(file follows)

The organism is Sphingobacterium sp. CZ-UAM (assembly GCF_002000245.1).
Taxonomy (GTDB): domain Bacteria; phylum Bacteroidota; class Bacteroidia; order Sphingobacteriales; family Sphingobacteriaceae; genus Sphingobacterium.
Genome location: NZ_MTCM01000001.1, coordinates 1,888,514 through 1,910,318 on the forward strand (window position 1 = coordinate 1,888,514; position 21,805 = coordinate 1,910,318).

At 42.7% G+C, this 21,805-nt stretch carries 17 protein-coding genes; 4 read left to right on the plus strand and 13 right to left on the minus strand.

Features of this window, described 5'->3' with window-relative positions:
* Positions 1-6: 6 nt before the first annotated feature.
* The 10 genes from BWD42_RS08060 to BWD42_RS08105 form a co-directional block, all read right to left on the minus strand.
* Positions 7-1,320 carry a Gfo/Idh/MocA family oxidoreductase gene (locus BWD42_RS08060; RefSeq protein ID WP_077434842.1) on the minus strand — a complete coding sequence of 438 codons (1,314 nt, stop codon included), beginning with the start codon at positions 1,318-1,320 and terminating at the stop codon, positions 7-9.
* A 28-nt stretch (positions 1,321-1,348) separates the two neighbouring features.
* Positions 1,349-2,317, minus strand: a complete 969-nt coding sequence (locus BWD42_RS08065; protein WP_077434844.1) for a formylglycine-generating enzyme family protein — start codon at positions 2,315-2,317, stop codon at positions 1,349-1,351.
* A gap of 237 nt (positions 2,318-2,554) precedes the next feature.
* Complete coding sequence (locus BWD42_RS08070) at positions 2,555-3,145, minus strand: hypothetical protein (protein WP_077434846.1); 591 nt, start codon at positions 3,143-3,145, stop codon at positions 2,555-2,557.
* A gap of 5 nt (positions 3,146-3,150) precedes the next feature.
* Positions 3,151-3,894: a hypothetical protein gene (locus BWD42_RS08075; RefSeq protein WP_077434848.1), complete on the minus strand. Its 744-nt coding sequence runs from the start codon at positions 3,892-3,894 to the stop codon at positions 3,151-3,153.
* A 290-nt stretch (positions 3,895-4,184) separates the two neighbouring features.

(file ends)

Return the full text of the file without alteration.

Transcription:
The organism is Sphingobacterium sp. CZ-UAM (assembly GCF_002000245.1).
Taxonomy (GTDB): domain Bacteria; phylum Bacteroidota; class Bacteroidia; order Sphingobacteriales; family Sphingobacteriaceae; genus Sphingobacterium.
Genome location: NZ_MTCM01000001.1, coordinates 1,888,514 through 1,910,318 on the forward strand (window position 1 = coordinate 1,888,514; position 21,805 = coordinate 1,910,318).

At 42.7% G+C, this 21,805-nt stretch carries 17 protein-coding genes; 4 read left to right on the plus strand and 13 right to left on the minus strand.

Features of this window, described 5'->3' with window-relative positions:
* Positions 1-6: 6 nt before the first annotated feature.
* The 10 genes from BWD42_RS08060 to BWD42_RS08105 form a co-directional block, all read right to left on the minus strand.
* Positions 7-1,320 carry a Gfo/Idh/MocA family oxidoreductase gene (locus BWD42_RS08060; RefSeq protein ID WP_077434842.1) on the minus strand — a complete coding sequence of 438 codons (1,314 nt, stop codon included), beginning with the start codon at positions 1,318-1,320 and terminating at the stop codon, positions 7-9.
* A 28-nt stretch (positions 1,321-1,348) separates the two neighbouring features.
* Positions 1,349-2,317, minus strand: a complete 969-nt coding sequence (locus BWD42_RS08065; protein WP_077434844.1) for a formylglycine-generating enzyme family protein — start codon at positions 2,315-2,317, stop codon at positions 1,349-1,351.
* A gap of 237 nt (positions 2,318-2,554) precedes the next feature.
* Complete coding sequence (locus BWD42_RS08070) at positions 2,555-3,145, minus strand: hypothetical protein (protein WP_077434846.1); 591 nt, start codon at positions 3,143-3,145, stop codon at positions 2,555-2,557.
* A gap of 5 nt (positions 3,146-3,150) precedes the next feature.
* Positions 3,151-3,894: a hypothetical protein gene (locus BWD42_RS08075; RefSeq protein WP_077434848.1), complete on the minus strand. Its 744-nt coding sequence runs from the start codon at positions 3,892-3,894 to the stop codon at positions 3,151-3,153.
* A 290-nt stretch (positions 3,895-4,184) separates the two neighbouring features.